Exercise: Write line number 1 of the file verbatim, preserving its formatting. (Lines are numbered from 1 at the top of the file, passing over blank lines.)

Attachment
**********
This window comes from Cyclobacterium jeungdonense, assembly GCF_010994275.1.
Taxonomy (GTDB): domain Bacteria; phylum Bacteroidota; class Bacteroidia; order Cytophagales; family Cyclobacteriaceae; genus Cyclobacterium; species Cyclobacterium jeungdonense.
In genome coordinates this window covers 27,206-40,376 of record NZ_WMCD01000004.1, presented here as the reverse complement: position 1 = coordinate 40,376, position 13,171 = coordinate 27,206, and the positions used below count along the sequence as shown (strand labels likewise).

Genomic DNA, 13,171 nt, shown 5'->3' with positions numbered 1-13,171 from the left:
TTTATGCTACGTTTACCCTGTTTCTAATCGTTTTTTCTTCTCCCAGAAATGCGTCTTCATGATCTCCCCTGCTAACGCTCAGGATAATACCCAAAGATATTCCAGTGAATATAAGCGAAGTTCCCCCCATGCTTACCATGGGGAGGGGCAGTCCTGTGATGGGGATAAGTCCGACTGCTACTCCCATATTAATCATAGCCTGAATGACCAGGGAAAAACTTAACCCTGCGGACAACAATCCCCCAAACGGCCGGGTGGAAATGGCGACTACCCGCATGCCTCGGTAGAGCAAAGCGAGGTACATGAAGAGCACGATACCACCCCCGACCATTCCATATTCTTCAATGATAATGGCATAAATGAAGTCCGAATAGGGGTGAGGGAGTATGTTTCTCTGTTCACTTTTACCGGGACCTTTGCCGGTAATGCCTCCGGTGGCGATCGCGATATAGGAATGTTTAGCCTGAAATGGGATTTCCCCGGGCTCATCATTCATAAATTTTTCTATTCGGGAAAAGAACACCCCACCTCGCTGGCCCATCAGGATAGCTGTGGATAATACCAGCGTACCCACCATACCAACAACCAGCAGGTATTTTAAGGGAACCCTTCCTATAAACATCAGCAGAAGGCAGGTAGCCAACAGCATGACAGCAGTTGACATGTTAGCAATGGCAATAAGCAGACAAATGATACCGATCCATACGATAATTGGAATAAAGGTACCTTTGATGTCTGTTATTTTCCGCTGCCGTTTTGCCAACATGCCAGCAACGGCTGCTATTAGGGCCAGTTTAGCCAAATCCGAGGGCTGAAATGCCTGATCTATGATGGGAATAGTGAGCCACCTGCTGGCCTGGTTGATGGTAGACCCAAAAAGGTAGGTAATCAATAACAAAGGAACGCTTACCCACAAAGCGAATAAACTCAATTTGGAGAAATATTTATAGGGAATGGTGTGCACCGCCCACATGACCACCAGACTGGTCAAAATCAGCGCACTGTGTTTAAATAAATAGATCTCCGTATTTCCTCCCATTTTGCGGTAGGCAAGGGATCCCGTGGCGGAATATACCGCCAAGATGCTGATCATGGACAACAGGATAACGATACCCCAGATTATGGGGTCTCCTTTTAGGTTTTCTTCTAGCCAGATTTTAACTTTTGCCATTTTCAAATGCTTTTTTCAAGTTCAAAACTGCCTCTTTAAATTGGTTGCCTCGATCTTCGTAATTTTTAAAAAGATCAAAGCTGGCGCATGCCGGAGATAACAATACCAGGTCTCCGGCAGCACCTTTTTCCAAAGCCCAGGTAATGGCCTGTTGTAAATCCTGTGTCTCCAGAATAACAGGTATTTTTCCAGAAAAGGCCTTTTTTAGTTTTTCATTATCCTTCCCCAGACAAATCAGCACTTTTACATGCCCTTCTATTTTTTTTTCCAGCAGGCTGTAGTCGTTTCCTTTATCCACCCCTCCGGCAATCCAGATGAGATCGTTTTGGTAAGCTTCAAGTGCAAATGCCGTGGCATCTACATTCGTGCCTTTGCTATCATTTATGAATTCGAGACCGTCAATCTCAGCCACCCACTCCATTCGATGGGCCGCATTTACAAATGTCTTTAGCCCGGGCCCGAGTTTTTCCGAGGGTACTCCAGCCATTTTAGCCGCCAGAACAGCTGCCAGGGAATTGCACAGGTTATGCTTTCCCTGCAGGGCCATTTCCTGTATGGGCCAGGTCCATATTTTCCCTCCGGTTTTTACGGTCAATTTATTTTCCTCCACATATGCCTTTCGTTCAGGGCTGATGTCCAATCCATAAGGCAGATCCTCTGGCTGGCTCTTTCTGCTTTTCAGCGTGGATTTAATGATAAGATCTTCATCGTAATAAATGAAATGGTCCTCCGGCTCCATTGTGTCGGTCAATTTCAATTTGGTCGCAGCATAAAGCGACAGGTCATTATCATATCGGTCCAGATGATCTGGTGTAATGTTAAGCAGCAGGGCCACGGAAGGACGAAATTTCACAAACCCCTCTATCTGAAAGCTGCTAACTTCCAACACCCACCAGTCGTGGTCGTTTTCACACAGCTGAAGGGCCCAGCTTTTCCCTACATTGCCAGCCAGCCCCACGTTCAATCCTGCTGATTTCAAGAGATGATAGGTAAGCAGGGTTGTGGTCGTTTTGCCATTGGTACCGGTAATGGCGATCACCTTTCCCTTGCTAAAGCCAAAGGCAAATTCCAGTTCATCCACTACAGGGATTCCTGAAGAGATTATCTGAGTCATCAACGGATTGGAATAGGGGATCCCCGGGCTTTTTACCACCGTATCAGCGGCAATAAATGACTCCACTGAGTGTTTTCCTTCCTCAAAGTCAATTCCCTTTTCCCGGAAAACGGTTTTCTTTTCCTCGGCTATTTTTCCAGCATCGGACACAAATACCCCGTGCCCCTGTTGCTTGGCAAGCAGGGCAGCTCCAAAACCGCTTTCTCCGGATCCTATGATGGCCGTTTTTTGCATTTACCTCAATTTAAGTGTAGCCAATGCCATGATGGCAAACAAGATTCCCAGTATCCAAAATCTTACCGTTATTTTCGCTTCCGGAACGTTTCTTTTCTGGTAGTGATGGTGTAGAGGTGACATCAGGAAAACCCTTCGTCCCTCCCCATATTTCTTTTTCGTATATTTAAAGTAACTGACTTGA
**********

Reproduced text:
This window comes from Cyclobacterium jeungdonense, assembly GCF_010994275.1.